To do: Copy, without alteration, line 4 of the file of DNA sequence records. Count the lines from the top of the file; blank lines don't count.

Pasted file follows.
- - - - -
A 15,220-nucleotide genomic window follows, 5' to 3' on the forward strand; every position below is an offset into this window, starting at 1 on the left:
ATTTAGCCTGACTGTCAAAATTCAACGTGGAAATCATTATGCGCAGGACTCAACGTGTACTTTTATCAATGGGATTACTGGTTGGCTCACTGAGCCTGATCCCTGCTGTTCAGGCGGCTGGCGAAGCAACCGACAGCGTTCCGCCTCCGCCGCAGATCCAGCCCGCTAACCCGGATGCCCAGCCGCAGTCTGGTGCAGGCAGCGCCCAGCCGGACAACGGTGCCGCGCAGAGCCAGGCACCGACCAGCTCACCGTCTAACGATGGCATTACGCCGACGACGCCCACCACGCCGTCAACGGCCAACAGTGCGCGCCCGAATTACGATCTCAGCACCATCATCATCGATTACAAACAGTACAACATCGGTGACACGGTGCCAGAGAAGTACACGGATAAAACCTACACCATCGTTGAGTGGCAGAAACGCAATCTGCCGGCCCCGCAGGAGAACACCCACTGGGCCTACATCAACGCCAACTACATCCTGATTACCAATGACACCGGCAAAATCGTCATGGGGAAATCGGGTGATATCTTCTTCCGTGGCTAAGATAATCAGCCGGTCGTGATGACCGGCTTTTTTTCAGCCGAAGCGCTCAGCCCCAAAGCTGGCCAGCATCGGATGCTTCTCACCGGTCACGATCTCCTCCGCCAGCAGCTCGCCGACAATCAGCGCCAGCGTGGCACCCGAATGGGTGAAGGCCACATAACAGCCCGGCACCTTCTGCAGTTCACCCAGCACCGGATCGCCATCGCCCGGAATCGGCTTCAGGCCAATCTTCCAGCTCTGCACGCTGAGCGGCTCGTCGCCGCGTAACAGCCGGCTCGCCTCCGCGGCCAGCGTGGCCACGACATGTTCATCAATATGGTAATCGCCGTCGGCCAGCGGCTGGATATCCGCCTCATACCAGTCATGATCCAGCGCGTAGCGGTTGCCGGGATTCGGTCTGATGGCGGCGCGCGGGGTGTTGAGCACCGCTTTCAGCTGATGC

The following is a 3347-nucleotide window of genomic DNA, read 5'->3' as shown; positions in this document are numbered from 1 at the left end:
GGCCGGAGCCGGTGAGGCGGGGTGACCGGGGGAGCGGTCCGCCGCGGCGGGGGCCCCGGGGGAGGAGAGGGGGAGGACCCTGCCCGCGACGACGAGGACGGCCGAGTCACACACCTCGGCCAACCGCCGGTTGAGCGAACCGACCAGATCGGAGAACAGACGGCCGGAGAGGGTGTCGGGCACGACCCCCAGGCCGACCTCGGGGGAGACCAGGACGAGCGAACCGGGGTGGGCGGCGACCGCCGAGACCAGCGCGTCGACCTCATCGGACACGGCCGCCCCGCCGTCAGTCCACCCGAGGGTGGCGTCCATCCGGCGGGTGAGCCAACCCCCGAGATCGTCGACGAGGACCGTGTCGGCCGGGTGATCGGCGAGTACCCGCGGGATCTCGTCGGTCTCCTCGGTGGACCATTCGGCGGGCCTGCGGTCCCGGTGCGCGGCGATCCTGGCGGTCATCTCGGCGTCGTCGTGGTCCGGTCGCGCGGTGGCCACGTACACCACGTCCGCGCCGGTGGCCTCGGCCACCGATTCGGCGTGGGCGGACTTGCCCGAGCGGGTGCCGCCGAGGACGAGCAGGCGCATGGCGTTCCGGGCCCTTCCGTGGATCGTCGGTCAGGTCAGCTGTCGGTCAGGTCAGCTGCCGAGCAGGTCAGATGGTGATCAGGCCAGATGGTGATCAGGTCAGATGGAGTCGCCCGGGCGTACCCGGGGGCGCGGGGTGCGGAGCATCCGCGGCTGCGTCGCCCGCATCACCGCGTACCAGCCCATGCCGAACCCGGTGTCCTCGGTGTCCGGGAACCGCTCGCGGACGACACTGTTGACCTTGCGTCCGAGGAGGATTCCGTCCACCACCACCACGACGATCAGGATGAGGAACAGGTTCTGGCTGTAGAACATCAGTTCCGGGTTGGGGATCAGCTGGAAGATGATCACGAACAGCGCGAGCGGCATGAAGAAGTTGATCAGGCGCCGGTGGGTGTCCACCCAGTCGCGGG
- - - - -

GGCCGGAGCCGGTGAGGCGGGGTGACCGGGGGAGCGGTCCGCCGCGGCGGGGGCCCCGGGGGAGGAGAGGGGGAGGACCCTGCCCGCGACGACGAGGACGGCCGAGTCACACACCTCGGCCAACCGCCGGTTGAGCGAACCGACCAGATCGGAGAACAGACGGCCGGAGAGGGTGTCGGGCACGACCCCCAGGCCGACCTCGGGGGAGACCAGGACGAGCGAACCGGGGTGGGCGGCGACCGCCGAGACCAGCGCGTCGACCTCATCGGACACGGCCGCCCCGCCGTCAGTCCACCCGAGGGTGGCGTCCATCCGGCGGGTGAGCCAACCCCCGAGATCGTCGACGAGGACCGTGTCGGCCGGGTGATCGGCGAGTACCCGCGGGATCTCGTCGGTCTCCTCGGTGGACCATTCGGCGGGCCTGCGGTCCCGGTGCGCGGCGATCCTGGCGGTCATCTCGGCGTCGTCGTGGTCCGGTCGCGCGGTGGCCACGTACACCACGTCCGCGCCGGTGGCCTCGGCCACCGATTCGGCGTGGGCGGACTTGCCCGAGCGGGTGCCGCCGAGGACGAGCAGGCGCATGGCGTTCCGGGCCCTTCCGTGGATCGTCGGTCAGGTCAGCTGTCGGTCAGGTCAGCTGCCGAGCAGGTCAGATGGTGATCAGGCCAGATGGTGATCAGGTCAGATGGAGTCGCCCGGGCGTACCCGGGGGCGCGGGGTGCGGAGCATCCGCGGCTGCGTCGCCCGCATCACCGCGTACCAGCCCATGCCGAACCCGGTGTCCTCGGTGTCCGGGAACCGCTCGCGGACGACACTGTTGACCTTGCGTCCGAGGAGGATTCCGTCCACCACCACCACGACGATCAGGATGAGGAACAGGTTCTGGCTGTAGAACATCAGTTCCGGGTTGGGGATCAGCTGGAAGATGATCACGAACAGCGCGAGCGGCATGAAGAAGTTGATCAGGCGCCGGTGGGTGTCCACCCAGTCGCGGG